Monday, July 2, 2012

Missing Grace

I went to bed yesterday after the Gracie left. It was just too sad to look at all the baby stuff. Plus the house was too quiet to do anything other than snooze.  Sweetie worried about my emotions. Gotta love a guy who gives you a a man-sized hug to take the place of the baby-sized ones.  Gracie's mom and GMom hinted more than once that I might have spoiled her. In my book,  cottage cheese spoils, not babies. When she cried, I picked her up. What felt good to her, felt good to me. It was a win-win situation.  The first couple of days trying to get used to each other were a little tiring, but once I got in Gracie's groove, things worked out pretty good. Well, most things. She never did "love" her bath like  we were told.  She only went to sleep when she was ready, no matter what the schedule said. And I learned pretty fast that changing her diaper was to be done in the standing position.

On the road again ...
I think I adjusted pretty well. I noticed that my heart is like my favorite, sort of tight, jeans. The more you fill them out, the more they stretch, the more comfortable they become. Eventually, though, I have to take them off, throw them in the washer and shrink them back down to size. As we strapped Gracie in her seat and said goodbye, I could feel my heart deflating a little.  I caught myself tiptoeing past the bedroom where the baby slept even though she wasn't in there. I inhaled a big whiff of Johnson's Lotion just to remind myself of the baby smell.

Taking care of a baby hasn't changed all that much since I was a new mom. You feed them, change them, make sure they don't choke, etc. But there sure seems to be a lot more rules than I remember. No eggs, peanut butter, milk before first birthday. Car seat placed in the back only. Sleep on their back. Use sunblock. Let them cry.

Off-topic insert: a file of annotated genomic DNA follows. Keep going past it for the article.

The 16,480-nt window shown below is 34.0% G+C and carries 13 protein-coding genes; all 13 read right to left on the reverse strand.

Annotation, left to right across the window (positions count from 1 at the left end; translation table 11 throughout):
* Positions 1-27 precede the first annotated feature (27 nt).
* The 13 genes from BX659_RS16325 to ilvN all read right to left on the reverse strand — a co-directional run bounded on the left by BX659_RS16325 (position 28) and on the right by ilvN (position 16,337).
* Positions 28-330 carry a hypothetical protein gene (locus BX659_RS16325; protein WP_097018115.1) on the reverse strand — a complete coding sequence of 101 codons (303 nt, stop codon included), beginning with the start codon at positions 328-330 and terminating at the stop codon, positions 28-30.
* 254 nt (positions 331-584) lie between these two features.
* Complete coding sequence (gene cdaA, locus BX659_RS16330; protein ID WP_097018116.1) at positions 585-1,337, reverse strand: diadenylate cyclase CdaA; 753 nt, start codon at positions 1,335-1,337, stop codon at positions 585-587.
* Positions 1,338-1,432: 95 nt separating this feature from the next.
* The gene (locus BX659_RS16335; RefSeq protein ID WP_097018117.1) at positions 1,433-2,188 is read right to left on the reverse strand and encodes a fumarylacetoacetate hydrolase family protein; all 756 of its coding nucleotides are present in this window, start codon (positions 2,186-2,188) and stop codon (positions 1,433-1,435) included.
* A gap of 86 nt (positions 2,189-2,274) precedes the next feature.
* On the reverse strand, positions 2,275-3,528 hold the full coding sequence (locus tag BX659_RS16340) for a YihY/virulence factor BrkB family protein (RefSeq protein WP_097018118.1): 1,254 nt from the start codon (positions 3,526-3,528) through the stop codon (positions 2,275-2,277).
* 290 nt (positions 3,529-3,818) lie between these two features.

None of those things were too hard for me to learn. But I'm still having difficulty grasping the idea that Stride Rite doesn't make old-fashioned white high-top baby shoes anymore (you know the kind you bronze) and there isn't a new mom around that even knows who Polly Flinders is. What's up with that? The tried and true of our mothers' era - cloth diapers held together with oversized pins, Ivory soap, pastel dresses fastened with tiny buttons that need to be ironed, glass bottles that have to be sterilized, softly sung lullabies, Dr. Spock, Capt. Kangaroo and Zweibeck toast to teeth on - have been pushed aside for the sake of convenience - Pampers, butt-wipes, velcro fasteners, organic cotton onesies, rice puffs, bottles with throw-away liners that look like giant condoms, lullabye playlists on an Ipod, and bouncy chairs that mimic a mother's hip action. Sometimes progress makes me long for the good old days.



It's good to know that somethings like ...
Dancing on the table 

admiring yourself in the mirror and ...

banana popsicles

haven't changed. 

Gracie's mom will turn 18 in a few days. I'm reminded of that song,
"Where are you going, my little one, little one
Little dirndls and petticoats, where have you gone?
Turn around and you're tiny,
Turn around and you're grown,
Turn around and you're a young wife with babes of your own."
It's hard to believe eighteen years have passed since I rocked Ashley to sleep. I so hope the next 18 won't go so fast.

Wishing for you memory-making days,
Merry ME

1 comment:

MamaJoe said...

So nice to hear about the lovely things of the past. I still tend to wrap a baby in a blanket regardless of the season. My kids roll their eyes, and I remind them that we are covered in body fat and babies are not. They still roll their eyes.